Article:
Wide Open Field for Kentucky Derby Provides Upset Possibilities
Posted on: May 5, 2017, 05:00h.
Last updated on: May 5, 2017, 10:48h.
For the first time in several years, the Kentucky Derby doesn’t have a horse as a consensus pick. Many experts believe several entrants could win the first leg of the Triple Crown, Saturday.
Classic Empire has the lowest odds at 4-1, but two other horses, Always Dreaming and McCraken are at 5-1 and it wouldn’t surprise many if either one was victorious. Irish War Cry is right behind them at 6-1.
“It’s as wide open as we’ve seen in a long time,” Trainer Dale Romans told the Las Vegas Sun. “You’re going to have some big odds on whoever the favorite is. It could be any horse this race. I don’t think this really means it’s a bad group of horses, I think it’s an even group of horses.”
Favorite for a Reason
With precipitation in the forecast, Classic Empire has an advantage according to odds makers because the horse won his maiden race on a sloppy track. There isn’t supposed to be a lot of rain, but enough to make the track heavy and keep the pace slow.
The 3-year-old also has an impressive past performance that made him the top pick. He won the Arkansas Derby in April and took two Breeders Cup contests in October and November.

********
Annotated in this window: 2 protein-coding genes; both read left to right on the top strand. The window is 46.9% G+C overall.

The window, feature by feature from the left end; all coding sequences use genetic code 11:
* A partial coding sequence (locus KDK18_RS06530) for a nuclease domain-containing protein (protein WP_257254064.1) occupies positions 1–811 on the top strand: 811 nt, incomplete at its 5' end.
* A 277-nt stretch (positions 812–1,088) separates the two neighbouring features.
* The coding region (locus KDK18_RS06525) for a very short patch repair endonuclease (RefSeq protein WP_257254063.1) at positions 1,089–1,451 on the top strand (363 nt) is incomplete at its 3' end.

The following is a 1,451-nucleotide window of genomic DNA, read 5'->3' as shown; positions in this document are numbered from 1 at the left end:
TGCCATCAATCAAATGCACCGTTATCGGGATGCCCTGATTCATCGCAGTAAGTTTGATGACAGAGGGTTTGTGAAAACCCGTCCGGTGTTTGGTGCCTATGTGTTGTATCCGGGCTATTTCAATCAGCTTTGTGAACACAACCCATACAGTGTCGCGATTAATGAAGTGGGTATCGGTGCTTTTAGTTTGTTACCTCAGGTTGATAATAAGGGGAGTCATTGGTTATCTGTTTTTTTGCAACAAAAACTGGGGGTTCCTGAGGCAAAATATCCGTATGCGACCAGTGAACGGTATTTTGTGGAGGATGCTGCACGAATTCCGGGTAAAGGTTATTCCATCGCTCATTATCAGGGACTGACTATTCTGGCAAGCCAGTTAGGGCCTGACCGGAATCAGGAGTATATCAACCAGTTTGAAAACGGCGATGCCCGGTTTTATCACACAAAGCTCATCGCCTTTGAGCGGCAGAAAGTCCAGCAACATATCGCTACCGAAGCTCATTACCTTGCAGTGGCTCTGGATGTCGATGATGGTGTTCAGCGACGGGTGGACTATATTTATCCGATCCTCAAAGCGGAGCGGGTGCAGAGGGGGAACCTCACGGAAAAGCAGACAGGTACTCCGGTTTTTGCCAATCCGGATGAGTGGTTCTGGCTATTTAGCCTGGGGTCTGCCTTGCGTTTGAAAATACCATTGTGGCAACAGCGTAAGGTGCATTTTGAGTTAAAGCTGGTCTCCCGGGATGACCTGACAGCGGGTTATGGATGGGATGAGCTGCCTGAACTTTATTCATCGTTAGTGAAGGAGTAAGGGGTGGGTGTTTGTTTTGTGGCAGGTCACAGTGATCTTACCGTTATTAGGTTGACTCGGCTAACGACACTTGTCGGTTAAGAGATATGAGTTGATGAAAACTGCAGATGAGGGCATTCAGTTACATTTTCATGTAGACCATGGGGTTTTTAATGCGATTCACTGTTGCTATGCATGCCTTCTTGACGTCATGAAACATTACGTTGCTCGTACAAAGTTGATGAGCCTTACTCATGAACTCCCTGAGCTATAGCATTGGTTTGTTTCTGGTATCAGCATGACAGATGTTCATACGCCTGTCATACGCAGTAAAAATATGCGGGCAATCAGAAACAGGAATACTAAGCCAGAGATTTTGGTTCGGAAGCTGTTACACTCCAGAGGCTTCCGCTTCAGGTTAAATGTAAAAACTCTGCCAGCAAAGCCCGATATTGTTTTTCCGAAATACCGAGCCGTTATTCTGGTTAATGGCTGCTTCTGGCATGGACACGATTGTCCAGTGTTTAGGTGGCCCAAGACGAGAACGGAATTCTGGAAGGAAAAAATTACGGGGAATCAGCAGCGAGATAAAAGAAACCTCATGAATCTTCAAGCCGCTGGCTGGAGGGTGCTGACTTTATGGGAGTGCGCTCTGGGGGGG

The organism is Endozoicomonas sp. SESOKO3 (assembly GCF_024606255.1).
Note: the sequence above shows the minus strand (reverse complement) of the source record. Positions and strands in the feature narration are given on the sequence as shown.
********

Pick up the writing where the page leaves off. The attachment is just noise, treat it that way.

One interesting note, however, Irish War Cry defeated the top pick when the two met in February. He will be in the No. 17 position, while Classic Empire will be 14th. McCracken is at No. 15.
One long shot several experts like is Gunnevera. The horse goes off at 15-1 and finished second in the February race that Classic Empire was third in. He is also rated well on sloppy tracks.
The favorite has won the Run for the Roses the past four years, but the last time there were five consecutive top choices in the winner’s circle was 1895.
Getting the No. 1 post position is not good luck. The last time a horse won from the rail was Ferdinand in 1986. Looking at Lee gets that lane assignment and ironically his sire, Looking at Lucky got the same spot in 2010 and finished sixth.
Patch, who has the final position at No. 20, has only one eye, but isn’t the first horse to have such a condition. Pollard’s Vision in 2004 and Cassaleria in 1982 also were missing an eye and neither won.